(1) Cleaning. It doesn’t take long for dirt, sand or any other tiny particles to find their way into the small crevices of your bike. Ultimately, this can lead to mechanical failure. That is why washing your bike every time you ride is important. Make sure you get into every nook and cranny when washing, but keep pressurized water away from linkages, wheel bearings or any other exposed bearings so you don’t wash away the grease that keeps them lubricated. When drying, it’s always a good idea to use compressed air. A towel doesn’t get into the electrical components and other hard-to-reach spaces as well as air.

(2) Precautions. Washing your bike is a priority, but there are safety precautions. Water and electricity don’t mix. Water can cause electrical failure to the system. Be sure to cover your kill switch with Saran wrap. Also, remove your air filter and install an airbox cover to keep water from getting into the engine. You need to remove the air filter to clean it anyway, and, if water hits air filter oil, it dissolves it, leaving spots where dirt can migrate through the foam.

(3) Fuel. It’s a good idea to purchase only the amount of fuel you are going to use for the day. Fuel goes bad very quickly, especially if you keep it in plastic gas cans. If you want to keep your fuel fresh for a long period of time, store it in metal gas cans or old VP fuel cans.

(4) Hour meter. An hour meter is a valuable tool if used properly. It isn’t just there to tell you how long you’ve been riding, it is best used to keep track of maintenance intervals. Keep a logbook and write down the hour meter readout every time you change the engine oil, fork oil or install a new chain. Then refer to the logbook to make sure that you are keeping on top of the required busy work. Your bike’s owner’s manual will tell you when to change certain parts. Checking your hour meter constantly can save you lots of money in the long run.

(5) Oil filter. Changing your oil filter when you change your engine oil is very important. The oil filter catches contaminants before they circulate through your engine. If you don’t change the filter when you change the oil, the filter just keeps getting clogged up with more dirt, carbon and slag. Eventually, oil will not flow through the filter. Yes, there is a blow-off valve to avoid engine failure, but the blow-off valve doesn’t filter the contaminants. Always check the color of your engine oil when you drain it. Is it black as ink? Does it have clutch plate debris in it? Is it milky-looking? Every one of those things points to a bigger problem. Go ahead and smell the old oil. It should smell like oil, not dead fish.

(6) Forks. Always run your bare hand down the back of your bike’s fork legs. Try to feel for bumps or nicks in the chrome plating. Even the smallest stone ding is big enough to tear the edge of your fork seal. Why the back of the fork leg and not the front? The front is protected by the fork guard, but the back is where rocks ricochet off the frame or are thrown up by the knobs on the front tire. Most nicks in fork legs are found on the back side of the fork legs.

(7) Footpegs. Factory riders have their mechanics file their footpeg’s teeth into sharp points. The riders are afraid of slipping off the pegs in the whoops. Be forewarned that if you sharpen your footpegs, the shark-like teeth will eat through the soles of your boots in half the time of the stock teeth. You have to balance the need for grip with the expense of chewing up $450 boots.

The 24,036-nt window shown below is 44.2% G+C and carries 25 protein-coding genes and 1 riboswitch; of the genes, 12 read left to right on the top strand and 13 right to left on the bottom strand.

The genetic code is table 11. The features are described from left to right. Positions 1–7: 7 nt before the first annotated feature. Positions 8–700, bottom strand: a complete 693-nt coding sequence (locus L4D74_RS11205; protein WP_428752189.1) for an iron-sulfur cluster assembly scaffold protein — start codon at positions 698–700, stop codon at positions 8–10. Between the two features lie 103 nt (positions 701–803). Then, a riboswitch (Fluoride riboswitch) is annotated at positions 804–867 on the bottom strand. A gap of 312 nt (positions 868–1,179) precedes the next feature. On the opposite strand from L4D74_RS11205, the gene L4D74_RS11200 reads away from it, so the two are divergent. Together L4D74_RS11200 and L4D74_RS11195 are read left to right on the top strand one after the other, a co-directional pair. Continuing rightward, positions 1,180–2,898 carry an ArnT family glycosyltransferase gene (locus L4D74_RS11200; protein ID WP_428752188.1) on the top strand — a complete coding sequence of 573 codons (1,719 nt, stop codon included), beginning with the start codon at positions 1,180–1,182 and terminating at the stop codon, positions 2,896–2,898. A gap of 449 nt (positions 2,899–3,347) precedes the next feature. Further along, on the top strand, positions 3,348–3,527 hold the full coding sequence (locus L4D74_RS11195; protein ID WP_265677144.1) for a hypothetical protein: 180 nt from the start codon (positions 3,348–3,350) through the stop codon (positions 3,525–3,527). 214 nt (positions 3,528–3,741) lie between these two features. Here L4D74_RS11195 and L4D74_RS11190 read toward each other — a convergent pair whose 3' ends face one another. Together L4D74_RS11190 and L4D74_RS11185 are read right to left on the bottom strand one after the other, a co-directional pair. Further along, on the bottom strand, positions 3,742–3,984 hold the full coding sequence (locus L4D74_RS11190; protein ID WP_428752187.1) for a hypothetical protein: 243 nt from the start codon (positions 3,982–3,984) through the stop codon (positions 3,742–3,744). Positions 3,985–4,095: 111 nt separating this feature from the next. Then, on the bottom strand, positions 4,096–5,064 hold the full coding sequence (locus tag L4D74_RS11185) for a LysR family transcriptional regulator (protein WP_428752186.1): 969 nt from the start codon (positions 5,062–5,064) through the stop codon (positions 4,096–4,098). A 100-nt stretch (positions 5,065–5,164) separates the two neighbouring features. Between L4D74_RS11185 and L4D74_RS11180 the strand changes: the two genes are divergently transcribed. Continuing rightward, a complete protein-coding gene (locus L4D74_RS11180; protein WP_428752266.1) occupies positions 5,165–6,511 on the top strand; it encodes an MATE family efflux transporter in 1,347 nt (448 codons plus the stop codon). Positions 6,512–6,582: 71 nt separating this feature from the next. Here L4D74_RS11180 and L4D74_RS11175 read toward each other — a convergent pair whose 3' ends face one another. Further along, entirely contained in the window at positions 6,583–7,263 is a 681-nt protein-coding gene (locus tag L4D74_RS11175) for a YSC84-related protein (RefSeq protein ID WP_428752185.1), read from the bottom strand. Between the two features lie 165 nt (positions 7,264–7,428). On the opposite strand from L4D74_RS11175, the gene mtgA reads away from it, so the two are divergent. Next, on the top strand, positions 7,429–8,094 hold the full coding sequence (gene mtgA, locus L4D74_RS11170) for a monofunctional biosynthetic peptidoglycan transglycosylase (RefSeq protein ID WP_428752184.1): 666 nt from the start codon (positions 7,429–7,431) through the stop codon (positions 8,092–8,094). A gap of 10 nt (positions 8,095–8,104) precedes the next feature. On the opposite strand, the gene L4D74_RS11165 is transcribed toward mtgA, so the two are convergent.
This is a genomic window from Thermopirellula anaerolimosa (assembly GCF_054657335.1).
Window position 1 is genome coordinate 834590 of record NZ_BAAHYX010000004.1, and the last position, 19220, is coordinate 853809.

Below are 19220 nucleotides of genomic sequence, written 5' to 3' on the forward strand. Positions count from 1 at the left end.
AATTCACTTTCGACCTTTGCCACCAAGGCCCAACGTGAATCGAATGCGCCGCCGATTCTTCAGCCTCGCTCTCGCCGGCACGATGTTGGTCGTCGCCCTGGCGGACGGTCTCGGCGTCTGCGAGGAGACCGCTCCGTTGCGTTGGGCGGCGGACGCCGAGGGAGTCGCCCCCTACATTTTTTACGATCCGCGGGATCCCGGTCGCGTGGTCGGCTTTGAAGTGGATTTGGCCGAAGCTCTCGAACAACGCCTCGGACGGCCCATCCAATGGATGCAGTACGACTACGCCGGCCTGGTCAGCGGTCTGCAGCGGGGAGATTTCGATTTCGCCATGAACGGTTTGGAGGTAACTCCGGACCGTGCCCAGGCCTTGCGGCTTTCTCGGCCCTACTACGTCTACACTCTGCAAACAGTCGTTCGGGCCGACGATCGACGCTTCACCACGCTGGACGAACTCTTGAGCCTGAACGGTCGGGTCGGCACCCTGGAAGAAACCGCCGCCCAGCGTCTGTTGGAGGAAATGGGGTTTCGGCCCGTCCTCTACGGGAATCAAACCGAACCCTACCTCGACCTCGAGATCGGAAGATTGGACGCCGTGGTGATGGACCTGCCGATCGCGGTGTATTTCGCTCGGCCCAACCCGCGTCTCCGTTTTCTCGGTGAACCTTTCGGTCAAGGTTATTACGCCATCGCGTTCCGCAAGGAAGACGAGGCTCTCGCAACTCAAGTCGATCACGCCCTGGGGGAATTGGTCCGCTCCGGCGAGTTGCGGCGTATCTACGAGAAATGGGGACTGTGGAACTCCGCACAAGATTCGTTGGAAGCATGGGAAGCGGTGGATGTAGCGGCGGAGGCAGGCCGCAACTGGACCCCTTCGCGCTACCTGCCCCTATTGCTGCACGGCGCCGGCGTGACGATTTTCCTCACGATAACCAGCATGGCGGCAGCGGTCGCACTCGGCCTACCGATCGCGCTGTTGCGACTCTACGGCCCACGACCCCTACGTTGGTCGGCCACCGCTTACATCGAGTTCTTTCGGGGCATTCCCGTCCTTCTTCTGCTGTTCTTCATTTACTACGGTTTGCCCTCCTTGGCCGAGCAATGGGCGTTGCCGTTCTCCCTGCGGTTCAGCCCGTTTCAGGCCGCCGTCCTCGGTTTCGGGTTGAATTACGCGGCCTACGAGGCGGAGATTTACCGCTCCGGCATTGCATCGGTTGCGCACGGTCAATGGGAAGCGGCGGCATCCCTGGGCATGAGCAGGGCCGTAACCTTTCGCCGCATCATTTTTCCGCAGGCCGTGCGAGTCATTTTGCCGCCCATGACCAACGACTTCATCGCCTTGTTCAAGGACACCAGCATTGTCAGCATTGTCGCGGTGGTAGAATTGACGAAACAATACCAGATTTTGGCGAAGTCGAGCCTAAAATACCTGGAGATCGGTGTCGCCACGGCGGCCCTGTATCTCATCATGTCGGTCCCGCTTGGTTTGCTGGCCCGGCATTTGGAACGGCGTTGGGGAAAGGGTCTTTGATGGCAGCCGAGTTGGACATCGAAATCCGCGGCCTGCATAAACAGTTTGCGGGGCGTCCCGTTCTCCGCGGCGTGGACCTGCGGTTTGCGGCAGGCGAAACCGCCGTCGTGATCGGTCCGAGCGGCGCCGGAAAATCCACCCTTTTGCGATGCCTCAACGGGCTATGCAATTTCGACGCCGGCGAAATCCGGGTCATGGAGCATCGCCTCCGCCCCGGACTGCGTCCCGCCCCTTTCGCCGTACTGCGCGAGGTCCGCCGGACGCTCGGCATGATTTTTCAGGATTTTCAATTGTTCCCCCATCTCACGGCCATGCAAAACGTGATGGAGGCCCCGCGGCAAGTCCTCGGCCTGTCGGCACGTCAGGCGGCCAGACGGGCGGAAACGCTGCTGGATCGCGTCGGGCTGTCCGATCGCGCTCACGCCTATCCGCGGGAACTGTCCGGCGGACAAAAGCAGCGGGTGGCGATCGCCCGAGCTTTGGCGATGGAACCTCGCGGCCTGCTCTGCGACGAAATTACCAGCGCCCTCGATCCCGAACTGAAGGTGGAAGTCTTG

(8) Brakes. Take care of your braking system. Clean your rotors to remove aerosol over-spray. Spin the rotors to look for little wobbles in the rotor’s straightness. If you catch wiggles when they are small, the wobble can be removed with a crescent wrench prying in the proper direction. Never spray any lubricants or cleaners, like SC-1, near the rotors. They will contaminate the brake pads. If you blow a fork seal on the brake side of your forks, change to new brake pads and clean the rotor with contact cleaner followed by soap and water.

(9) Crashing. After a crash, it’s always a good idea to go over every part on your bike to make sure that it didn’t suffer invisible damage. Don’t just check for bent bars, levers or grips; also check the bar mounts and their rubber inserts. Look at the brake caliper mounting bracket to make sure it isn’t tweaked. Play your spokes like the strings of a guitar to make sure they are all aligned and tight. Check the engine for signs of water in the transmission oil or oil leaking on the cases. It’s best to pull the fuel tank and check the fuel fittings, fuel lines, electrical connectors and spark plug cap. You don’t want to find that you missed something on the first lap of the next moto.

(10) Safety checklist. Pilots never take off without reading through a checklist. A pilot’s checklist seems basic to an experienced pilot, but he knows that it’s easy to miss something important when he’s in a hurry. Motocross racers should have checklists also. Is the throttle snapping shut? Is the shift lever tight? Has the rear brake pedal cotter pin fallen out? Are the tires at the proper air pressure? Are the brake and clutch perches in the proper place? Is there free play in the clutch lever? And, most important, does the bike have fuel in the tank? One missed item can ruin your day.


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